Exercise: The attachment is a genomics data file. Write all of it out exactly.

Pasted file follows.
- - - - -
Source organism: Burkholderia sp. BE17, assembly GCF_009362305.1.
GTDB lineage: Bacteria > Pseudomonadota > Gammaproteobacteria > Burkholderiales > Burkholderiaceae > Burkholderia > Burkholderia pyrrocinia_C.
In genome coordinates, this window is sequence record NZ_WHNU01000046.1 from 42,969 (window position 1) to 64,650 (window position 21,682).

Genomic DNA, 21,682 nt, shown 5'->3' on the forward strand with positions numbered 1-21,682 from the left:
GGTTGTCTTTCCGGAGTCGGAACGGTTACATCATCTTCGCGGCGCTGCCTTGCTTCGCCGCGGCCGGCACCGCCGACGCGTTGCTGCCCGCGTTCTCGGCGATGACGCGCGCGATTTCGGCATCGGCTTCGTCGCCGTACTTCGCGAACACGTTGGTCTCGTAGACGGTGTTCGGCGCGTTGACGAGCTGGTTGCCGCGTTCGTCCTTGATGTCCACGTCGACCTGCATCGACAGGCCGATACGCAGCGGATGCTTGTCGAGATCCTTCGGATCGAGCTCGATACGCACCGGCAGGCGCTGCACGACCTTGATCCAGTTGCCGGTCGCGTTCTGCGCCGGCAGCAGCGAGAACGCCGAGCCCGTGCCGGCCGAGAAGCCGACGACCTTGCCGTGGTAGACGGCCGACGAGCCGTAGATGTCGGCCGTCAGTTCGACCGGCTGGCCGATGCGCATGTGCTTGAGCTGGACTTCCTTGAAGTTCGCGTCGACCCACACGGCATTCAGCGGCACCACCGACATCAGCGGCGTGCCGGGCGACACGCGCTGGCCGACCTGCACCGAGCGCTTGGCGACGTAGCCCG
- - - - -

Source organism: Burkholderia sp. BE17, assembly GCF_009362305.1.
GTDB lineage: Bacteria > Pseudomonadota > Gammaproteobacteria > Burkholderiales > Burkholderiaceae > Burkholderia > Burkholderia pyrrocinia_C.
In genome coordinates, this window is sequence record NZ_WHNU01000046.1 from 42,969 (window position 1) to 64,650 (window position 21,682).

Genomic DNA, 21,682 nt, shown 5'->3' on the forward strand with positions numbered 1-21,682 from the left:
GGTTGTCTTTCCGGAGTCGGAACGGTTACATCATCTTCGCGGCGCTGCCTTGCTTCGCCGCGGCCGGCACCGCCGACGCGTTGCTGCCCGCGTTCTCGGCGATGACGCGCGCGATTTCGGCATCGGCTTCGTCGCCGTACTTCGCGAACACGTTGGTCTCGTAGACGGTGTTCGGCGCGTTGACGAGCTGGTTGCCGCGTTCGTCCTTGATGTCCACGTCGACCTGCATCGACAGGCCGATACGCAGCGGATGCTTGTCGAGATCCTTCGGATCGAGCTCGATACGCACCGGCAGGCGCTGCACGACCTTGATCCAGTTGCCGGTCGCGTTCTGCGCCGGCAGCAGCGAGAACGCCGAGCCCGTGCCGGCCGAGAAGCCGACGACCTTGCCGTGGTAGACGGCCGACGAGCCGTAGATGTCGGCCGTCAGTTCGACCGGCTGGCCGATGCGCATGTGCTTGAGCTGGACTTCCTTGAAGTTCGCGTCGACCCACACGGCATTCAGCGGCACCACCGACATCAGCGGCGTGCCGGGCGACACGCGCTGGCCGACCTGCACCGAGCGCTTGGCGACGTAGCCCG